Dub Gabriel Ascend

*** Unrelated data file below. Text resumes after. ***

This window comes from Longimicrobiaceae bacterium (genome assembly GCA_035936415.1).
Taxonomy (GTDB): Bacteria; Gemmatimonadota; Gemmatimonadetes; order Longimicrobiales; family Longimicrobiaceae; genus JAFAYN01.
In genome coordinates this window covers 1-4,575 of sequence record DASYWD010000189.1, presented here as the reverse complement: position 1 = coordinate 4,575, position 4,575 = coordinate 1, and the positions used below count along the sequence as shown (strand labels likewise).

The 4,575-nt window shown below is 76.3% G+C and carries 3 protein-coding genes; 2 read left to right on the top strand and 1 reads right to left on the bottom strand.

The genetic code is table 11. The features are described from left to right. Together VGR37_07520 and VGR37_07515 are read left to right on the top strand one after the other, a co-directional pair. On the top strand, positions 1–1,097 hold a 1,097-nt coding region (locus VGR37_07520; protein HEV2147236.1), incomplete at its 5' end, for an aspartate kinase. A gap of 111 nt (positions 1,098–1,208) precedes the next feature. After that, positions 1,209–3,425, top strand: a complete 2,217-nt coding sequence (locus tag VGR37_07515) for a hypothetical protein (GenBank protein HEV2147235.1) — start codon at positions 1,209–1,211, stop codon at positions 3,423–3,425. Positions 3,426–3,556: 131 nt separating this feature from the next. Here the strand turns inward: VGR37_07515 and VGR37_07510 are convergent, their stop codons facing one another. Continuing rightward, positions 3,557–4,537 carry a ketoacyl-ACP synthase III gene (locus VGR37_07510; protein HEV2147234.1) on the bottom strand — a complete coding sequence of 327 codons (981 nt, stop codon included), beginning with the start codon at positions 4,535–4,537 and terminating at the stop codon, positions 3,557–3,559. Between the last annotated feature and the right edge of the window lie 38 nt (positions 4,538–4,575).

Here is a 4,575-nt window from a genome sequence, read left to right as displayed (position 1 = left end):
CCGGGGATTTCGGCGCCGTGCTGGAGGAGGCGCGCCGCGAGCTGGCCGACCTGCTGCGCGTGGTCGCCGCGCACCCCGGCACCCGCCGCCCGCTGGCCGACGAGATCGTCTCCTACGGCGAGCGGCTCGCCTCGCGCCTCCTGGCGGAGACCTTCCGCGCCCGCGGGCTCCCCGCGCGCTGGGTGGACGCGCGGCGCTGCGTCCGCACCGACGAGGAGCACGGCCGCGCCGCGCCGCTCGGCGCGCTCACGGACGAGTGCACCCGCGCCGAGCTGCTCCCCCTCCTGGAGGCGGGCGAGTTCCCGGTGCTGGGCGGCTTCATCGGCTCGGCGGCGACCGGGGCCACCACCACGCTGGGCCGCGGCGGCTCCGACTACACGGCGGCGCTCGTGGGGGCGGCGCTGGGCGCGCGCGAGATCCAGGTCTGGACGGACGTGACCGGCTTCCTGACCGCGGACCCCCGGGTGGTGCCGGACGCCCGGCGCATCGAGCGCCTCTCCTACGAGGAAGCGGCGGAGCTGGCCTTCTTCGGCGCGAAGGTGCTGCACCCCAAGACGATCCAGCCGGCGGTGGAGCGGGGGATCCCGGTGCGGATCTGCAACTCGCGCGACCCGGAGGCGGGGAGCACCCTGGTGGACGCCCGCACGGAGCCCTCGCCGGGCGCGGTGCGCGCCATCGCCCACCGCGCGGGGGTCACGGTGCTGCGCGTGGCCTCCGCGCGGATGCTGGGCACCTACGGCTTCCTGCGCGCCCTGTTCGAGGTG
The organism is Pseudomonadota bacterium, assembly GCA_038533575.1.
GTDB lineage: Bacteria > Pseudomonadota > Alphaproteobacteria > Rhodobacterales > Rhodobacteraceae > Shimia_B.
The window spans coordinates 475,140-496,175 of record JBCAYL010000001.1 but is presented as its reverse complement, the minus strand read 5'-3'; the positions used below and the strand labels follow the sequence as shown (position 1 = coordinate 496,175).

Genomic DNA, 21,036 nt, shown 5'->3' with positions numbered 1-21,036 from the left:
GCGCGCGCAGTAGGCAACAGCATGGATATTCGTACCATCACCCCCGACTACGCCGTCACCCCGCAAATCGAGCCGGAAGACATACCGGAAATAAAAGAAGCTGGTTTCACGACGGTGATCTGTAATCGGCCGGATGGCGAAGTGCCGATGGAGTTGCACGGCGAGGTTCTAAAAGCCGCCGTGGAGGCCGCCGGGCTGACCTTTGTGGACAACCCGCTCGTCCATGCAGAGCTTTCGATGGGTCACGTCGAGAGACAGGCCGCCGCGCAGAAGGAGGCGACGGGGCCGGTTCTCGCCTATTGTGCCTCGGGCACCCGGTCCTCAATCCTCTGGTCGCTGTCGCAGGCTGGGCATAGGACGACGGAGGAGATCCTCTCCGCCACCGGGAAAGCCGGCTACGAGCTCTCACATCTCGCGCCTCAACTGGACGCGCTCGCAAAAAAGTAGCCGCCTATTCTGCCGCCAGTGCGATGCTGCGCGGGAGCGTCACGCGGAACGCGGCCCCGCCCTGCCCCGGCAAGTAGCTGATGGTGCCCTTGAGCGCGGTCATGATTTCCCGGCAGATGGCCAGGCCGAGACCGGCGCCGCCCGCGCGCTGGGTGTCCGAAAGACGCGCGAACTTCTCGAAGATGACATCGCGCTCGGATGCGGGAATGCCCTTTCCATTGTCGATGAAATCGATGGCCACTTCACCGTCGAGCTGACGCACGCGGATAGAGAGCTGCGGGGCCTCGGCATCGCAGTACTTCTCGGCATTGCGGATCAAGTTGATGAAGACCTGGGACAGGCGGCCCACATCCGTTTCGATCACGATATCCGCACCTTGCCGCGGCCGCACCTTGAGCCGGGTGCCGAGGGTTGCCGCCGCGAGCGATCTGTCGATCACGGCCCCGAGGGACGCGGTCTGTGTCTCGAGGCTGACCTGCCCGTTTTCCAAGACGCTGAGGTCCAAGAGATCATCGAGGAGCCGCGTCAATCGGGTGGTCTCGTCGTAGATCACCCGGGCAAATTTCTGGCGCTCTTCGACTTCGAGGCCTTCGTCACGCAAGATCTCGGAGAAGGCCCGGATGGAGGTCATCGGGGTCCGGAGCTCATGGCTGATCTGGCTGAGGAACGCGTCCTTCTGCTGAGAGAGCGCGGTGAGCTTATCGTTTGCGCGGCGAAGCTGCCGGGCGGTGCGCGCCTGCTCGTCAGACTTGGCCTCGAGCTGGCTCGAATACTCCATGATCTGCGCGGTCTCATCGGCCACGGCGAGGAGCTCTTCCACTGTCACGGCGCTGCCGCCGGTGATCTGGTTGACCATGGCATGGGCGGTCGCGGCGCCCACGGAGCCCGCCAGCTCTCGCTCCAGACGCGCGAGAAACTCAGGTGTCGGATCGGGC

Dub Gabriel, head honcho of Baboon Records, produces a smooth and compelling version global dub stylee, with forays into North Africa, Tibet, India and Brooklyn for inspiration. This record sounds great: it's expertly put together and never sounds like a pastiche of influences. Two issues keep Ascend from being fully successful. Its song structures are sometimes an extended tease — long intro statements build to the point where Jericho-shattering beats are going to drop, then — a quick fade. Elsewhere, static break-beats chug along, then — a quick fade. These quick fades relate to the other problem with Ascend: the whole thing sounds like hard drive music. Music recorded with portable gear runs the risk of sounding like it’s all in the same space, lending a very even temper to something that should sound wilder. The best tunes are those which use heavy breaks because the box seems to treat them better; the atmospheric tracks just don't have enough room to breathe. Track for track this is a worthy album, but songs lose their individuality as the disc progresses until the very end when the junglist title tune slams it home. (Baboon)